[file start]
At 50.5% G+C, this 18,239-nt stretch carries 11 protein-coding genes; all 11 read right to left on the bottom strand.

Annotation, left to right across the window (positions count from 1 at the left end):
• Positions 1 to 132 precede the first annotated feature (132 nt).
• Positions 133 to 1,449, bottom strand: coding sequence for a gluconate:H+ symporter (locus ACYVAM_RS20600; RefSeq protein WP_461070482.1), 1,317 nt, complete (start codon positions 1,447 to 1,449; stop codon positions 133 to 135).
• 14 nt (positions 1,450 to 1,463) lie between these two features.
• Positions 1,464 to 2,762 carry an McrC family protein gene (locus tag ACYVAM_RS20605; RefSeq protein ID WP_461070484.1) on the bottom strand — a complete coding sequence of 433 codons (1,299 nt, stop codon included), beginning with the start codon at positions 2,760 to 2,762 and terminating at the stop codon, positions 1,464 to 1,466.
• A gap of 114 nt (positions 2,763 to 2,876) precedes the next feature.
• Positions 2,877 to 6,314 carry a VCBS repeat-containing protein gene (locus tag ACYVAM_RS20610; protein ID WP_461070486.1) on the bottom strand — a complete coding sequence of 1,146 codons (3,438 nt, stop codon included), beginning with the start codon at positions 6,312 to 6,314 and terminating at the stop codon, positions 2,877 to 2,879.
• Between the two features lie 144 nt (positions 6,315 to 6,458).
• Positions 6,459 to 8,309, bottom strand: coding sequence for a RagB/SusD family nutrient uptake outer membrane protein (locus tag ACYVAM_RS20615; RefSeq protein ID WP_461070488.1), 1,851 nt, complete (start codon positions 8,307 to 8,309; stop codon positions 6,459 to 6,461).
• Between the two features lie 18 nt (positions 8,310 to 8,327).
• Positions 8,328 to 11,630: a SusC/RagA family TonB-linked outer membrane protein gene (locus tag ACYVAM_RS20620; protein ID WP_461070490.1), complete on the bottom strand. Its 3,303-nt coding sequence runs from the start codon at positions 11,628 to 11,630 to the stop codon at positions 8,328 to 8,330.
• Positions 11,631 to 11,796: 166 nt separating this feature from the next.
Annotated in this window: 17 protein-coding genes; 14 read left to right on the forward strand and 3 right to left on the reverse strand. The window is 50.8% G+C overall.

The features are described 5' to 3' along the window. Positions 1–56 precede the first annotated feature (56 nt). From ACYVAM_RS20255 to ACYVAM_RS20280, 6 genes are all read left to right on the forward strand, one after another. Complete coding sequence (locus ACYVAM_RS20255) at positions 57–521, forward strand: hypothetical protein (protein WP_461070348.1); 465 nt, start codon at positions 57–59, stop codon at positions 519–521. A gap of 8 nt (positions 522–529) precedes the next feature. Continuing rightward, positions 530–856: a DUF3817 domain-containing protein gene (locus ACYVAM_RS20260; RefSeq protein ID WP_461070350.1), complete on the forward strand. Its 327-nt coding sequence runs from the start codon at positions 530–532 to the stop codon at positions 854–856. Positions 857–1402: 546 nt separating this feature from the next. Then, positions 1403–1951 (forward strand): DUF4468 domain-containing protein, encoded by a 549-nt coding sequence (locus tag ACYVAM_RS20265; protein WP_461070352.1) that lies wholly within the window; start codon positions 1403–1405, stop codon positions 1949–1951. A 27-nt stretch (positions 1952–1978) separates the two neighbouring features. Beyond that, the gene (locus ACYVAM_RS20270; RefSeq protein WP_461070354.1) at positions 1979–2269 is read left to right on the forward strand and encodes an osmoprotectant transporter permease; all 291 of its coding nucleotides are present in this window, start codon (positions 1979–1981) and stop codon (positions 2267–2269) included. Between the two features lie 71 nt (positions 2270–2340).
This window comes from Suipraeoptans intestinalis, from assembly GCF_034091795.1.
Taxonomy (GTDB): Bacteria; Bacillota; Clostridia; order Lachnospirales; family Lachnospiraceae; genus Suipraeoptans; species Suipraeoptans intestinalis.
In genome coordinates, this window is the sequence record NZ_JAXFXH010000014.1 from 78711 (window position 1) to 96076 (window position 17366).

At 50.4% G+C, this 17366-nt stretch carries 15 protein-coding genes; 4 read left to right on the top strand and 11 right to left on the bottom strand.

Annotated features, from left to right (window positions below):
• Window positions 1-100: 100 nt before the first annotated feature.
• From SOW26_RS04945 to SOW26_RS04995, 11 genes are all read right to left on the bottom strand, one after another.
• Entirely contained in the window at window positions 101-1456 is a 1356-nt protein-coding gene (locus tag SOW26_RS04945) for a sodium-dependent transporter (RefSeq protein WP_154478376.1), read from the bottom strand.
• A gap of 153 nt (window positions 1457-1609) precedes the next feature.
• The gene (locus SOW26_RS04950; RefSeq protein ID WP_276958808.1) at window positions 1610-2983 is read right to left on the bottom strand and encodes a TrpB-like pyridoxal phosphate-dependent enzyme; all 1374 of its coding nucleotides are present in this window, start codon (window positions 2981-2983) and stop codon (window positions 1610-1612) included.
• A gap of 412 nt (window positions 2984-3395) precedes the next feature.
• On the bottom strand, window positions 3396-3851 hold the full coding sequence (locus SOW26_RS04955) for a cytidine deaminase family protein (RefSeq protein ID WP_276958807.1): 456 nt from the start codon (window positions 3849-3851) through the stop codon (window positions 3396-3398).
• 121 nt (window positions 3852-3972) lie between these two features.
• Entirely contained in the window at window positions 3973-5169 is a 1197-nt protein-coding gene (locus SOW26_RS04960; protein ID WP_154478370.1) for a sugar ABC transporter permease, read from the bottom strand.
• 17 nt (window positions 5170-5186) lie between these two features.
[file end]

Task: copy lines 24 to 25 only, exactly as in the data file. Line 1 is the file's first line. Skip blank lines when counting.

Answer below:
• A gap of 153 nt (window positions 1457-1609) precedes the next feature.
• The gene (locus SOW26_RS04950; RefSeq protein ID WP_276958808.1) at window positions 1610-2983 is read right to left on the bottom strand and encodes a TrpB-like pyridoxal phosphate-dependent enzyme; all 1374 of its coding nucleotides are present in this window, start codon (window positions 2981-2983) and stop codon (window positions 1610-1612) included.